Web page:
Sustainability on the Menu at AIME

Author: Cristi Kempf       

sustainability

Jayden Klinac, founder of For The Better Good, a New-Zealand-based sustainability company, speaks to the 140 attendees at a Feb. 17 AIME Hosted Buyer Breakfast in Melbourne. Tourism New Zealand committed to planting a native tree in New Zealand for each attendee. (Courtesy AIME)

Breakfast was worth getting up for at the Asia Pacific Incentives Meetings Event (AIME) this week in Melbourne, as hosted buyers feasted on sweetcorn hotcakes and sustainable local produce while networking with Tourism New Zealand officials and other New Zealand events industry venues and operators.

The sustainability focused AIME Hosted Buyer Breakfast on Feb. 17 was served by New Zealand celebrity chef Justin North. And for each of the 140 breakfast attendees, Tourism New Zealand committed to planting a native tree in New Zealand.

The trees will be planted by Trees that Count, a conservation charity that, according to Tourism New Zealand, aims to plant 200 million native trees across the country to combat climate change and protect the country’s landscapes, waterways, and forests for future generations.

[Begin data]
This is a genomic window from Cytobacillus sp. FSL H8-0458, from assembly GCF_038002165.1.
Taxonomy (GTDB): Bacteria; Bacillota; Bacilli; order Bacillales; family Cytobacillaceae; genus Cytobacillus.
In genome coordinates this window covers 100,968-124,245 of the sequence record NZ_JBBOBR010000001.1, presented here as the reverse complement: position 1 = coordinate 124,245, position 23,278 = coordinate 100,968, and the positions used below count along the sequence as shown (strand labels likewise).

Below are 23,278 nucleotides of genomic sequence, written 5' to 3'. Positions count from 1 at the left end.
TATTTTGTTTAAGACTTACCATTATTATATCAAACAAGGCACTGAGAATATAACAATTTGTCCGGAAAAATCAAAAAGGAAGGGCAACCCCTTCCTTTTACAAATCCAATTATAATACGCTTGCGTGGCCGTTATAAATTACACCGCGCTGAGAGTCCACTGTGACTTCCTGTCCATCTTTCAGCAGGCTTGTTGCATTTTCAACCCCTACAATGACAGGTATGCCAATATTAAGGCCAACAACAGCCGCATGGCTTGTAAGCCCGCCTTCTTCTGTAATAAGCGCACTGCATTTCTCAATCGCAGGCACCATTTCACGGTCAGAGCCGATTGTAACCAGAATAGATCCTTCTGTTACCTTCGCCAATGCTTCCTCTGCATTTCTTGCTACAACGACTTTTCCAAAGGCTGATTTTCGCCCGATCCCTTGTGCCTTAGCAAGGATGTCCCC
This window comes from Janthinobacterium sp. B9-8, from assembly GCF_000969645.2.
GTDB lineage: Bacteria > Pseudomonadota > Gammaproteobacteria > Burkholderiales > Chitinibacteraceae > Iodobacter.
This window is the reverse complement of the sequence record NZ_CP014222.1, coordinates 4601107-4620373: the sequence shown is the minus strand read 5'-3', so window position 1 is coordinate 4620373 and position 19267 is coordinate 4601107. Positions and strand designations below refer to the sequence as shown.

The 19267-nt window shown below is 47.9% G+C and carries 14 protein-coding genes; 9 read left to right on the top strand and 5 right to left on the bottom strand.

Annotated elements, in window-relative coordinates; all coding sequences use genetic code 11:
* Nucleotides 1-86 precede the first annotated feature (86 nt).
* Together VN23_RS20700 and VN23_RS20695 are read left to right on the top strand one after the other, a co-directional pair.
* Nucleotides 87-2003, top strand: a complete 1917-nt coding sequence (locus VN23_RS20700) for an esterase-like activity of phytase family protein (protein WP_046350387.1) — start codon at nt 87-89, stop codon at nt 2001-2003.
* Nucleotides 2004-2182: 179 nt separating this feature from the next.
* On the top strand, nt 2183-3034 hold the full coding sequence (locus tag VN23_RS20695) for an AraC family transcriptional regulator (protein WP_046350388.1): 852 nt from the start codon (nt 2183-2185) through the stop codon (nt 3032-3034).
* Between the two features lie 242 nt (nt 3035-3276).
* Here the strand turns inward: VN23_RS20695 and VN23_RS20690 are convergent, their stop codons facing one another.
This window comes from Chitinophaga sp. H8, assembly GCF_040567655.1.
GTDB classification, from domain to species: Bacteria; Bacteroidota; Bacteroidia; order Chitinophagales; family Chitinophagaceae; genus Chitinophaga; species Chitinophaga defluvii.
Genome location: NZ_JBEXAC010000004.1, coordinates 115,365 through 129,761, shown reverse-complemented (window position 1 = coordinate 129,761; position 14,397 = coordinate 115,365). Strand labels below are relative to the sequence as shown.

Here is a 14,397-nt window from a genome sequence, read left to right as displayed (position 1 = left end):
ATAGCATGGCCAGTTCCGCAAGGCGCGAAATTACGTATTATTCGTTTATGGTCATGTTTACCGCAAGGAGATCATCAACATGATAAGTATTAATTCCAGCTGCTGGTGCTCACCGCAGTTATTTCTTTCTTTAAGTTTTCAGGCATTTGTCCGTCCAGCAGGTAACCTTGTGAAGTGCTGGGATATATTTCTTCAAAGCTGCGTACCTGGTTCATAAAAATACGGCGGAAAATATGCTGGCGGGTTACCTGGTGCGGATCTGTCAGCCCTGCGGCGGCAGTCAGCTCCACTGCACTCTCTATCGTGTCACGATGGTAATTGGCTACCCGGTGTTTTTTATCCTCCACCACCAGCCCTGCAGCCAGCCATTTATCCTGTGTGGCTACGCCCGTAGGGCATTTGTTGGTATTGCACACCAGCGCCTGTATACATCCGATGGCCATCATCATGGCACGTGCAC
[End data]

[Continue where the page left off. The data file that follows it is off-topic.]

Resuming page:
sustainability

New Zealand celebrity chef Justin North created the menu for the AIME Hosted Buyer Breakfast in Melbourne. (Courtesy AIME)

That kind of sustainability initiative, Tourism New Zealand noted, is one that organizers can incorporate into their own events in New Zealand.

On the menu at AIME were chickpea, zucchini, and sweetcorn hotcakes with a poached free-range egg and heirloom tomato, caper, and herb salsa; tropical coconut tapioca pots with mango, passion fruit, and lime, served with a fruit skewer of compressed pineapple marinated in lemon grass, vanilla, and kaffir; and “edible forest floor,” a concoction of toasted cereal, cocoa crunch, pomegranate and pickled cherries, dark chocolate ganache, and semi-dried blueberries.

Breakfast participants also heard from Jayden Klinac, founder of For The Better Good. Klinac’s New-Zealand-based company is “tackling waste by taking a regenerative approach to traditional plastic products and packaging, with innovations including bottled water in plant-based, compostable bottles,” Tourism New Zealand said in a statement.

“Organizers of international events have a responsibility to manage our environmental impact and give back more than we take away,” Tourism New Zealand’s global manager of business events, Lisa Gardiner, said. “The educational breakfast at AIME not only showcased what New Zealand is doing to host better business events, but hopefully inspired attendees to incorporate sustainable initiatives into their own conferences and incentives.”

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